DMITRY MEDVEDEV: Regarding good relations – I would like to count on that. Of course, personal relations between government leaders are rather important, and it is true, but that is not all. You can have fantastic personal relations and rather complicated governmental relations. We know of cases when this has happened, sometimes even in recent history.

Nevertheless, good personal relations are a very favourable background for developing intergovernmental relations. I enjoyed the conversation I had with the President of the United States of America. He is easy to talk to. I will say it again, he is able to listen and give a comprehensive, detailed answer, and be completely honest in answering even the most difficult questions. Because we have discussed everything, including the issues on which our countries have serious differences. We spoke about the anti-missile defence; we spoke about NATO expansion, and about the August 2008 events. We spoke honestly. I told the US President about what preceded all those events. I do not know how novel this information was for him, but I do hope that he will remember some of it as well.

So, I feel that the beginning of these relations is positive and pleasant.

As for the ABM issue, this is, of course, one of the most difficult topics. We touched upon this subject and agreed that the discussions will continue. In any event (I already said that after my first conversation with US President Barack Obama, when we spoke on the telephone), I felt, at the very least, that our partners on this issue are not taking any primitive position, but instead, are ready to discuss various alternatives. And that is important, because, before, we were hearing something entirely different: what difference does it make, there are just several dozens of missiles, we have already made the decision, come, if you want to, and see what we will be doing there, if, of course, they let you in, otherwise, it is over, nothing more to discuss.

Today, the issue is presented in a different way, with a totally different approach to discussing it, and I am very happy with that.

QUESTION: All summit participants agreed that we need to be more open and we need to disclose information about companies’ owners, transactions, mergers and acquisitions, including bonuses paid to company management. The United States has already adopted the bonus taxation initiative. Maybe Russia should think about introducing legislative limitations on bonuses in the companies that have received government assistance?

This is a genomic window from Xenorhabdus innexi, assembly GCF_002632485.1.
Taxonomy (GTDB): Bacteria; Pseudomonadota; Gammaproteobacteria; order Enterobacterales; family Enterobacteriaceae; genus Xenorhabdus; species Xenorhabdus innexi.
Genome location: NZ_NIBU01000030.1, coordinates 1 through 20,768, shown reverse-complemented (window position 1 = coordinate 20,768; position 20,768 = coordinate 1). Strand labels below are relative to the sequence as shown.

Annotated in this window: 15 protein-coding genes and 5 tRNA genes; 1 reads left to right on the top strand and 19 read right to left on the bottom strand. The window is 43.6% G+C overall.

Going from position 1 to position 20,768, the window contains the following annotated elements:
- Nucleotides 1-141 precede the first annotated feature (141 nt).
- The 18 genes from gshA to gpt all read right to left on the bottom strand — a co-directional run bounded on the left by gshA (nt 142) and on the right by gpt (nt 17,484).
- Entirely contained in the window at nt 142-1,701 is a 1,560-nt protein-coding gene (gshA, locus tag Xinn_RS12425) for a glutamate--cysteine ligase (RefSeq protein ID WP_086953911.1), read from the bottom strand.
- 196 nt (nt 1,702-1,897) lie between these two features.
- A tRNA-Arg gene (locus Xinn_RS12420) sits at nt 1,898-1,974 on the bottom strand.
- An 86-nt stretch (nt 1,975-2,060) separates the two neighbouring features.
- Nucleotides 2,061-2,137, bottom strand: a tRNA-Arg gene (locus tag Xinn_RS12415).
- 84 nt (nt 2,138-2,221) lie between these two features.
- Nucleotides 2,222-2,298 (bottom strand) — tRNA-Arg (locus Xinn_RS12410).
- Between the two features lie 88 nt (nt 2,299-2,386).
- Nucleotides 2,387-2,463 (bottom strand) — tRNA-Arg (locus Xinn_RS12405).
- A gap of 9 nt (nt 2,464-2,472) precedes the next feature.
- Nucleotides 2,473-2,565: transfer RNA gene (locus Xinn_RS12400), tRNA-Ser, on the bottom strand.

DMITRY MEDVEDEV: You know I feel this is a very good topic, and in our communique, we did state that in accordance with the financial standards currently accepted, these parameters must be monitored. This was done in the United States of America and in several European countries, and I feel that it is absolutely correct. During the crisis, when everyone is having a hard time, especially our people with ordinary incomes – this is not the time to pay out such enormous bonuses.

We know about the bonuses that were paid abroad. This, in fact, played a well-known part in the unfortunate demise of several financial and credit institutions. We too have examples of some rather high bonuses. That, of course, is the business of the company, but if a company gets support from the state, or if it is a state- or semi-state-owned company, I feel that our esteemed managers, CEOs of those companies, should be reasonable and opt for self-limitation. Even if they have already approved the pay-out of large compensations for themselves, they can change the decision. Once I am back to Russia, I will certainly make these recommendations to the Government and, accordingly, to state- and semi-state-owned companies, and the companies receiving the relevant support from the state. We must act properly in this kind of situation.

QUESTION: Before the G20 summit everyone seemed to be asking this question: are the decisions made here the beginning of the end of the crisis, or yet another step in preparation, the development of something. What should people expect? Is this the beginning of the end of the crisis, or not?

DMITRY MEDVEDEV: You know I would like to say that this is the turning point, but being a responsible man, I will not.